Wine & Spirits: Savory Tomato Sips

Sample drinks using the fruits of summer’s fleeting bounty, then mix some at home.

By Kelly A. Magyarics

The tomato-based La Magdalena cocktail at Jaleo. Photo courtesy of ThinkFoodGroup.

The tomato-based La Magdalena cocktail at Jaleo. (Photo courtesy of ThinkFoodGroup)

Nothing keeps summer alive just a little bit longer than a garden tomato. Whether you are still enjoying the bumper crop from your own harvest, or toting home a bagful from your local farmer’s market, those bright, red, sweet, juicy tomatoes bring end-of-summer happiness. I’ve been making a lot of Caprese salads with them lately, as well as roasting them with herbs and Parmesan cheese and then serving over angel hair pasta. But tomatoes work so well in the glass, too. Bartenders with a palate for savory libations are juicing and straining them for drinks that deliver potent tomato flavor without the thick texture. And of course, with tailgating season upon us, the Bloody Mary is everywhere — and new spice mixes custom designed to pair with the drink’s base spirit (vodka, gin, Tequila or Aquavit), make the classic eye-opener (and other tomato tipples) like nothing  you’ve ever tasted. Getting your lycopene and beta carotene has never been so easy.

As part of Jaleo’s annual La Tomatina Festival, which runs until September 15, ThinkFoodGroup cocktail innovator has created La Magdalena. Juan recently told me he loves the savory simplicity of this drink, which has a beer base and is rimmed with a mixture of cumin and salt. You can get it for $10 at Jaleo locations until September 15. He also shared the recipe with me:

La Magdalena
Courtesy of Juan Coronado, Cocktail Innovator, ThinkFoodGroup
3 oz. White ale
2 oz. Tomato water (from tomatoes that are seeded, juiced and strained)
1 oz. Lime juice
1 Lime wheel, for garnish
Cumin salt, for rimming

Rub the outside of the rim of a highball or similar glass with a lime wedge, and then coat with a mixture of cumin and sea salt. Place the prepared glass in the freezer to chill. Add white ale, tomato water and lime juice in a cocktail shaker. Add ice and shake until chilled. Strain into the prepared glass, and garnish with a lime wheel.

This summer, I’ve had a few great compressed watermelon, tomato and goat cheese salads. A few weeks ago, I sampled ’s cocktail version (minus the cheese) at PX. The Summer in St. Leonard combines tomato watermelon water, compressed melon, lemon and American Harvest Organic Spirit. Uber refreshing, albeit not for everyone.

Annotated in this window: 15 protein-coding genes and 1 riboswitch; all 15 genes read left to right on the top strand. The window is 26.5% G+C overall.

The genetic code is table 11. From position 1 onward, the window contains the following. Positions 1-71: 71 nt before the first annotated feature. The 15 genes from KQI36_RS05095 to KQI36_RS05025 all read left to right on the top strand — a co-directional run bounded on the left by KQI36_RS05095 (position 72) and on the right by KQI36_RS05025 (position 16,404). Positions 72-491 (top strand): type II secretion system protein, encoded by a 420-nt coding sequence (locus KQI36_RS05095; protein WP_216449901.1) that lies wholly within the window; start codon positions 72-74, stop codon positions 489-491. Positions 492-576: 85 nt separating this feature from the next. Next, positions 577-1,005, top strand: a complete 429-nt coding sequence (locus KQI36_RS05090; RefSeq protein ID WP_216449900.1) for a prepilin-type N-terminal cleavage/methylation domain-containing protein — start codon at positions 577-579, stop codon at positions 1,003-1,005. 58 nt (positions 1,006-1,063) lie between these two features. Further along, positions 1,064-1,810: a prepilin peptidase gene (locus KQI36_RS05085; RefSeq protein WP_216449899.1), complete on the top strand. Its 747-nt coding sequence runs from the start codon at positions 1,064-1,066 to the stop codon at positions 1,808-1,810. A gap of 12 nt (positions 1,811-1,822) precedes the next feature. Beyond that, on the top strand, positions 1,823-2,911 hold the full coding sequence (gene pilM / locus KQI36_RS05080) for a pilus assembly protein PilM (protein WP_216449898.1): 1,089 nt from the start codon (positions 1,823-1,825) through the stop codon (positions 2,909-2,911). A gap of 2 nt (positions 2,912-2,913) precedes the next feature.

Summer in St. Leonard at PX, with tomato watermelon water, compressed melon, lemon and American Harvest Organic Spirit. Photo courtesy of Jennie Kuperstein.

Summer in St. Leonard at PX with tomato watermelon water, compressed melon, lemon and American Harvest Organic Spirit. (Photo courtesy of Jennie Kuperstein)

at Rogue 24 has just unveiled a new cocktail menu with a selection of savory sips. The Hot Box mixes Boyd & Blair Vodka with smoked tomato, Aperol, lemon and a habanero shrub for some heat.

The Hotbox at Rogue 24, with smoked tomato, vodka, Aperol, lemon and a habanero shrub. Photo courtesy of Rogue 24's Facebook page.

The Hotbox at Rogue 24 with smoked tomato, vodka, Aperol, lemon and a habanero shrub. (Photo courtesy of Rogue 24’s Facebook page)

A few years ago, PDT Managing Partner Jim Meehan started working with New York spice shop La Boîte à Epice. One of their initial collaborations planted a seed, says Meehan. “Most [Bloody Mary] recipes call for salt, pepper and celery salt, but my favorite recipes included others such as cayenne, paprika and chile. It occurred to me that a crucial difference between a good Bloody Mary and a great one, was the bartender’s ability to choose and balance all the spices.” The result is the release of La Boîte’s four Bloody Mary seasoning mixes. They are modular in that base spirits and spices can be interchanged and eschew what Jim calls “a salad bar of garnishes to distract from the quality of the drink.” Just half a teaspoon in each cocktail — and sometimes some citrus and/or hot sauce — renders a unique, flavorful drink. And the mixes can be pre-batched up to two days in advance without sacrificing quality, so hosts can enjoy them, too. La Boîte’s spice mixes are available for sale in the New York shop or online here.

New Bloody Mary spice mixes from La Boite and Jim Meehan kick up the brunchtime staple. Photo courtesy of La Boite and Jim Meehan.

New Bloody Mary spice mixes from La Boite and kick up the brunch  staple. (Photo courtesy of La Boite and )

Jim gave me a set of the mixes, which I have been happily experimenting with. My favorite so far is mixed with gin, his riff on the Red Snapper. The addition of pickled wasabi gives the drink a little bit of a different kick than regular horseradish. Soooo delicious.

Boîte Bloody Marlene
Courtesy of Jim Meehan and La Boîte

4 oz. Campbell’s Tomato Juice
1.5 oz. Tanqueray Gin
¼ oz. Lea & Perrins Worcestershire Sauce
¼ oz. Lemon juice
¼ oz. Lime juice
½ tsp. Boîte Bloody Marlene Spice Blend
½ tsp. Pickled wasabi
¼ tsp. Cholula hot sauce
Lime wedge, for garnish

Add all the ingredients except the garnish to a cocktail shaker and fill with ice. Roll to chill and combine (pour back and forth from the mixing tin to the cocktail glass). Double strain into a chilled Collins glass, and garnish with a lime wedge.

is a wine and spirits writer, and wine educator, in the Washington, D.C. area. She can be reached through her website, www.kellymagyarics.com, or on Twitter @kmagyarics and on Instagram @kmagyarics.

 

washingtonlife_author

This is account is used by multiple WL contributors. Please don’t change or edit this account.

You may also like...

Leave a Reply

Your email address will not be published. Required fields are marked *